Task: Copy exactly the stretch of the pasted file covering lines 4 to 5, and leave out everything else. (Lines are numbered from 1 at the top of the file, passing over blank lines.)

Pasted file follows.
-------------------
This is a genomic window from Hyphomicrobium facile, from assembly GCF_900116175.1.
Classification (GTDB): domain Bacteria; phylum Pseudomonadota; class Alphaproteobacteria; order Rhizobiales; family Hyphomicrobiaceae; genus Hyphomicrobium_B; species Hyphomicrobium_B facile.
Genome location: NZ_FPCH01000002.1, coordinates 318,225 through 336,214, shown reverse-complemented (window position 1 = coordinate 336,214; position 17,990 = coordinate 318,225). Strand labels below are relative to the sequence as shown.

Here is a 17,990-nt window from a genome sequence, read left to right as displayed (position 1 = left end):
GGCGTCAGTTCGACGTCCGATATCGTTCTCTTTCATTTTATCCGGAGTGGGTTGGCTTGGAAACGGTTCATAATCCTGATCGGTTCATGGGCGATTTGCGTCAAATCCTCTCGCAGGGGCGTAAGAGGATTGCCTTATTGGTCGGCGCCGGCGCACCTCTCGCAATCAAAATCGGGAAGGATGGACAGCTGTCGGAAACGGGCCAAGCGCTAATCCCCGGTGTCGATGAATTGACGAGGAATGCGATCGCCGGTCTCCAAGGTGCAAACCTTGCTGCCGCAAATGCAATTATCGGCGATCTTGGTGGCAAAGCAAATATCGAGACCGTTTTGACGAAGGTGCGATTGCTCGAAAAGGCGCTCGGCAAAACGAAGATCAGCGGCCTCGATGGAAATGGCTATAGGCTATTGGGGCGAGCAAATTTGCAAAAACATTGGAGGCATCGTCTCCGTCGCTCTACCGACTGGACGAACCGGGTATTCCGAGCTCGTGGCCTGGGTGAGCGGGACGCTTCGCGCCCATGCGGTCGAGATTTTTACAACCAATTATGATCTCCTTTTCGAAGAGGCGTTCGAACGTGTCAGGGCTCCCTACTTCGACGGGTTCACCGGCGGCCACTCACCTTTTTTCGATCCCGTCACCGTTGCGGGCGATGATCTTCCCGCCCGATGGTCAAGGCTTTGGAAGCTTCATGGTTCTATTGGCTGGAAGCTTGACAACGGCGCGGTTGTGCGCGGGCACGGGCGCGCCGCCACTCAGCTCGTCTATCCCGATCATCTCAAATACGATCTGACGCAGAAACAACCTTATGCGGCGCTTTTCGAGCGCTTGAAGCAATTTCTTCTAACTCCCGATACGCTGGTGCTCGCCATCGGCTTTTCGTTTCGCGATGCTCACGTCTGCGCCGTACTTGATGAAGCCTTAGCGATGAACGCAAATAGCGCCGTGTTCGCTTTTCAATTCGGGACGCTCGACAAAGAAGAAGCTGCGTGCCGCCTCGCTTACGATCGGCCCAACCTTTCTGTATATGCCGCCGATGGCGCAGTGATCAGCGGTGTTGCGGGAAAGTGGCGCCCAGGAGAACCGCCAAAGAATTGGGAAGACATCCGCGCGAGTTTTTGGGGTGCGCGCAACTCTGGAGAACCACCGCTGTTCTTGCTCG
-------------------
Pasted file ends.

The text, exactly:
Here is a 17,990-nt window from a genome sequence, read left to right as displayed (position 1 = left end):
GGCGTCAGTTCGACGTCCGATATCGTTCTCTTTCATTTTATCCGGAGTGGGTTGGCTTGGAAACGGTTCATAATCCTGATCGGTTCATGGGCGATTTGCGTCAAATCCTCTCGCAGGGGCGTAAGAGGATTGCCTTATTGGTCGGCGCCGGCGCACCTCTCGCAATCAAAATCGGGAAGGATGGACAGCTGTCGGAAACGGGCCAAGCGCTAATCCCCGGTGTCGATGAATTGACGAGGAATGCGATCGCCGGTCTCCAAGGTGCAAACCTTGCTGCCGCAAATGCAATTATCGGCGATCTTGGTGGCAAAGCAAATATCGAGACCGTTTTGACGAAGGTGCGATTGCTCGAAAAGGCGCTCGGCAAAACGAAGATCAGCGGCCTCGATGGAAATGGCTATAGGCTATTGGGGCGAGCAAATTTGCAAAAACATTGGAGGCATCGTCTCCGTCGCTCTACCGACTGGACGAACCGGGTATTCCGAGCTCGTGGCCTGGGTGAGCGGGACGCTTCGCGCCCATGCGGTCGAGATTTTTACAACCAATTATGATCTCCTTTTCGAAGAGGCGTTCGAACGTGTCAGGGCTCCCTACTTCGACGGGTTCACCGGCGGCCACTCACCTTTTTTCGATCCCGTCACCGTTGCGGGCGATGATCTTCCCGCCCGATGGTCAAGGCTTTGGAAGCTTCATGGTTCTATTGGCTGGAAGCTTGACAACGGCGCGGTTGTGCGCGGGCACGGGCGCGCCGCCACTCAGCTCGTCTATCCCGATCATCTCAAATACGATCTGACGCAGAAACAACCTTATGCGGCGCTTTTCGAGCGCTTGAAGCAATTTCTTCTAACTCCCGATACGCTGGTGCTCGCCATCGGCTTTTCGTTTCGCGATGCTCACGTCTGCGCCGTACTTGATGAAGCCTTAGCGATGAACGCAAATAGCGCCGTGTTCGCTTTTCAATTCGGGACGCTCGACAAAGAAGAAGCTGCGTGCCGCCTCGCTTACGATCGGCCCAACCTTTCTGTATATGCCGCCGATGGCGCAGTGATCAGCGGTGTTGCGGGAAAGTGGCGCCCAGGAGAACCGCCAAAGAATTGGGAAGACATCCGCGCGAGTTTTTGGGGTGCGCGCAACTCTGGAGAACCACCGCTGTTCTTGCTCG